On June 29, 2004, two days before the new fiscal year began and 14 days after the June 15 constitutional deadline for adopting the budget had passed (Cal. Const., art. IV, § 12), the Assembly amended the proposed bill by adding one word. The bill now read it was the Legislature's intent to enact “necessary” statutory changes for the Budget Act of 2004. (Sen. Bill No. 1103 (2003-2004 Reg. Sess.) June 29, 2004.)
Nothing more happened on the bill until July 27, 2004. On that date, about four weeks after the new state fiscal year had begun and six weeks after the constitutional budget deadline had passed, the Assembly struck the bill's single sentence, replaced it with 38 sections totaling 168 pages relating to health care, and declared the bill to be an urgency measure. Section 32 of the newly expanded bill contained the rate freeze. The Assembly passed Senate Bill No. 1103 the next day, July 28, 2004.
The following day, July 29, Senate Bill No. 1103 came before the full Senate. The Senate Rules Committee's analysis dated July 29 now described the bill as “the omnibus health trailer bill for the Budget Act of 2004. It contains necessary changes to implement the Budget Act of 2004.” 7 The Senate adopted the bill that day.8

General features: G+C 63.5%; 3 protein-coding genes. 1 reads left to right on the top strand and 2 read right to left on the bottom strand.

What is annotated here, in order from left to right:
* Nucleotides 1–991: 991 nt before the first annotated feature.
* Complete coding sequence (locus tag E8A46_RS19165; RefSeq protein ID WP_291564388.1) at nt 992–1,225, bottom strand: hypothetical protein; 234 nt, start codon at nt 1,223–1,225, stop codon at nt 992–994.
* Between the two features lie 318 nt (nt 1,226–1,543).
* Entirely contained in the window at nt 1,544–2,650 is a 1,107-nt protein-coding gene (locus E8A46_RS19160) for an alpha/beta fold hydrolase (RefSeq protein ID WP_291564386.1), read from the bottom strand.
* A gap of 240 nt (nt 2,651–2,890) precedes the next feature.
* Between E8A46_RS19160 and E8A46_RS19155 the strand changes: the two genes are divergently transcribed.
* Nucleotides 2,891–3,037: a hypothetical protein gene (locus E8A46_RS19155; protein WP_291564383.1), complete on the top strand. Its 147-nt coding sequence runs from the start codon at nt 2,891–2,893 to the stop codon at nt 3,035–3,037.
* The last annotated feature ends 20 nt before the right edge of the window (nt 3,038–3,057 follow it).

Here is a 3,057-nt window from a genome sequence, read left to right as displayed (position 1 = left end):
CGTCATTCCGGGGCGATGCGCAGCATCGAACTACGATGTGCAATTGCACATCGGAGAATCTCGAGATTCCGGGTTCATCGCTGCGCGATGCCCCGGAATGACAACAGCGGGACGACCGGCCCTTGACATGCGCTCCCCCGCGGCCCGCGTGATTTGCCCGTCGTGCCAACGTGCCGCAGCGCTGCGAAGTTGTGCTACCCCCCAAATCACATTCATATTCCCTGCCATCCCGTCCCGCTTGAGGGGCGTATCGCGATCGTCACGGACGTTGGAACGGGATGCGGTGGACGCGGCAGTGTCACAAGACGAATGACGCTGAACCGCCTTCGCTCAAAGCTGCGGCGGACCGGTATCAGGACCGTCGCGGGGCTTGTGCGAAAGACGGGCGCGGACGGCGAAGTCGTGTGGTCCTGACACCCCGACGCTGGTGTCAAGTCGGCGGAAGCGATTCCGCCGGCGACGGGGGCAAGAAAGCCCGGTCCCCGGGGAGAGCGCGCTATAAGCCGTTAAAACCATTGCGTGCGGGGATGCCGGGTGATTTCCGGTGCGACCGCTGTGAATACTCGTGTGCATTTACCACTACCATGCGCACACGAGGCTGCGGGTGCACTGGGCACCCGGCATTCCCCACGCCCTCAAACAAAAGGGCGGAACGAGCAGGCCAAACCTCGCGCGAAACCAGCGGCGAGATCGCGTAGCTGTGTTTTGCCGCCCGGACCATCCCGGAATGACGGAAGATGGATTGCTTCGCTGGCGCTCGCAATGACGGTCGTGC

The Governor approved Senate Bill No. 1103 on August 16, 2004. The bill became effective that day as an urgency measure, and, of course, applied retroactively to the beginning of the state's 2004-2005 fiscal year.
There is no evidence in the record of any public notice given by the Legislature or the Department during the time period from July 27 to July 29 when the Legislature amended and adopted Senate Bill No. 1103. Indeed, even the Department's “most knowledgeable person” regarding the enactment of Senate Bill No. 1103 had no knowledge of the section 32 rate freeze until the bill's enactment.
The Department subsequently provided public notice of Senate Bill No. 1103, but it did so without mentioning the rate freeze contained in section 32. On September 1, 2004, 33 days after the Legislature adopted Senate Bill No. 1103 and 16 days after the Governor signed it into law, the Department posted a notice on its Medi-Cal Web site informing the public of section 32's 10 percent reduction in interim rates. The reduction would be applied to all claims adjudicated on or after that date. This notice said nothing about the rate freeze or its retroactivity.